Accenture Goes the Tailor-Made RouteDamian Joseph
Creating IT hardware on your own can be real chore. All that time and money spent researching and prototyping, and there's no guarantee it will do the job. But what if getting a custom-built device were as easy as making pizza? Start with a crust of a base module to run an operating system. Add a few toppings—a GPS unit, an accelerometer, a motion detector, or a 3G connection—and you've got just what your company needs.
Accenture (ACN) is now in this pizza biz. The consulting giant has teamed up with Bug Labs, a New York startup, to offer hardware and software packages unique to each customer. For Accenture the payoff is in getting these buyers to subscribe to its new software platform, AMOS, or Accenture Mobility Operated Services. As for Bug Labs, its wager is that Accenture will open doors to big companies that will put in multiple orders for its snap-together computerized gear.
The advantage for would-be customers is that the hardware can be tailored to fit an individual company. A shipping company might be able to buy a regular GPS unit at an electronics store, but what if it needs the device to have a 3G connection to send information over a cellular network? What if it also needs that device to have an accelerometer, so the company can track accidents?
A Break from ConventionAccenture's AMOS software then processes information taken from Bug's devices. If a shipping company uses the fleet-tracking device, for example, it could log onto the AMOS Web site that will produce mapped routes, accident reports, vehicle histories, and other calculations. Other industries can create devices unique to their own specs with components such as wireless Internet, a motion detector, a digital camera, or USB plugs.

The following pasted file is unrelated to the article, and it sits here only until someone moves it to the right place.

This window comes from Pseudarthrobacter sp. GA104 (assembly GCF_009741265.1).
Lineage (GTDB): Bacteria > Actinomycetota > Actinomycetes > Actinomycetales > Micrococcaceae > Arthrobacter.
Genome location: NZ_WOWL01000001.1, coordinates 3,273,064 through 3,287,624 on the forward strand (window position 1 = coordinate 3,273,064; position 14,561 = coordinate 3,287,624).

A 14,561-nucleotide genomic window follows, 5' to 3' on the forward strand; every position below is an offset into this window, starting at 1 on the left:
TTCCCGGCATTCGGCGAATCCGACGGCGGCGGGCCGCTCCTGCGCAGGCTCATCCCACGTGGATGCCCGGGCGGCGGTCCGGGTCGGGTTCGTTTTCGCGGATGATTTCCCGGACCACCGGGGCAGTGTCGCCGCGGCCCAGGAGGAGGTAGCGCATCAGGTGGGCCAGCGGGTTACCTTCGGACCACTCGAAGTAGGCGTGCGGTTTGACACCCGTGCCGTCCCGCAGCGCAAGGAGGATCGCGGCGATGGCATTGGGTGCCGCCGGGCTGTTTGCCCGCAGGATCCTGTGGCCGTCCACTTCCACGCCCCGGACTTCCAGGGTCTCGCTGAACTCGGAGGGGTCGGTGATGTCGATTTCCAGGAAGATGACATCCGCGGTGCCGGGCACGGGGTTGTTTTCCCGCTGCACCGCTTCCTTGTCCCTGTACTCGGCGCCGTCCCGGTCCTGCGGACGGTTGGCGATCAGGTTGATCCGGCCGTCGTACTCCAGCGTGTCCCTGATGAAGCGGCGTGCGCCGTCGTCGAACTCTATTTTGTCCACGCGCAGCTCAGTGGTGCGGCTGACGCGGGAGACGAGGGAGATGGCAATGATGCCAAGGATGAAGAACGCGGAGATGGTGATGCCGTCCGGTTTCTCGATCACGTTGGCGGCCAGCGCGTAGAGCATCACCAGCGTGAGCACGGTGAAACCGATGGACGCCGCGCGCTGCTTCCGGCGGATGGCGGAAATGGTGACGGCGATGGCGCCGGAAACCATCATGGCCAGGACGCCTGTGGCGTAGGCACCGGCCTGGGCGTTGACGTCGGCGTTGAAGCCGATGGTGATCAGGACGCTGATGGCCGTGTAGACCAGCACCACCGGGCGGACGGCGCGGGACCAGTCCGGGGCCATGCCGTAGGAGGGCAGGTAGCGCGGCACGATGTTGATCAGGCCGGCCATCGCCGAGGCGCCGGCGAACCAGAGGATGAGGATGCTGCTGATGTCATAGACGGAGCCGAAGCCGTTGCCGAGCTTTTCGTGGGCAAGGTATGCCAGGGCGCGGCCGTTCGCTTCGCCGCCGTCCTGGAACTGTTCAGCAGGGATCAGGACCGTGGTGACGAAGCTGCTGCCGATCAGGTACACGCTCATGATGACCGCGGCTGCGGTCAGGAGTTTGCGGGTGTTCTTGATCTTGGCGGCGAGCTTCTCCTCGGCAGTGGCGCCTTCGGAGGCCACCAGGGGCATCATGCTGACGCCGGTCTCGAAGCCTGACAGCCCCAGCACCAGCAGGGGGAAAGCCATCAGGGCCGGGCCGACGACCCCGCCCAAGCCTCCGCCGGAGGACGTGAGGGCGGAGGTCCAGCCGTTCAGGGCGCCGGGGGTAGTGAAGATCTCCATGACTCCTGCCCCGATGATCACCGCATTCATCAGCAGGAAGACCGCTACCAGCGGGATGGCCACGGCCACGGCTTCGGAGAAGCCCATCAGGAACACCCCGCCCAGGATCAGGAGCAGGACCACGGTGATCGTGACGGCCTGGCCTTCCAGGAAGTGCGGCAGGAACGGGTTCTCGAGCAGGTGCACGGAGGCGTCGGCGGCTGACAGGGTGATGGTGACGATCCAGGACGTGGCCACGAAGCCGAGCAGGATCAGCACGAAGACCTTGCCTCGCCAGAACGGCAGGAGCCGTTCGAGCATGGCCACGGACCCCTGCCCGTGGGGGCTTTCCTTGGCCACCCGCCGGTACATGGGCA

The move is a break from Accenture's conventional business model. Before, the $25.3 billion company typically waited for clients to come to its consultants with problems. Now it's pitching products and services to any and all who might need them. "This is different for us," says Andrew Zimmerman, managing director of Accenture's New Business group. "Hardware was a little bit of an afterthought before. Now we're being proactive."
In another radical depature, Accenture's new venture does not charge clients a consultant fee. The cost for AMOS is transaction-based, with billing based entirely on volume of use.
The system is plug-and-play. A base module runs open source Linux software, on which a business application can be written in as little as two days. Modules range in price from $69 to $450 for individual customers, but Bug typically sells bundles of hardware with support services to companies, depending on volume and support provided.
Bug Labs and the Big BoysBug Labs was founded only two years ago. The 15-employee company won't disclose revenue or profits, but it recently raised $16 million in venture capital and is already doing business with Pitney Bowes (PBI), Sun Microsystems (JAVA), Orange, Antenna Software, and Human Rights Watch. Accenture came across the company several times researching trivergence—that is, a networked device that has its controls and data located somewhere else on the network.
Accenture has a five-person team that is pitching the service to potential users with presentations and research findings, and giving hands-on demos at its innovation centers in Murray Hill, N.J., and Rome. Also—and this is where Accenture's contacts and credibility come in handy—its individual consultants, most of whom work with the world's largest 2,000 companies, are selling AMOS to clients and networking for new ones.
So far, after six months on the market, Accenture has created devices and software applications in health care, transportation, utilities, and security. Thirteen clients have signed up for AMOS, either in pilot projects or throughout their business, including Poste Italiane and Fiat.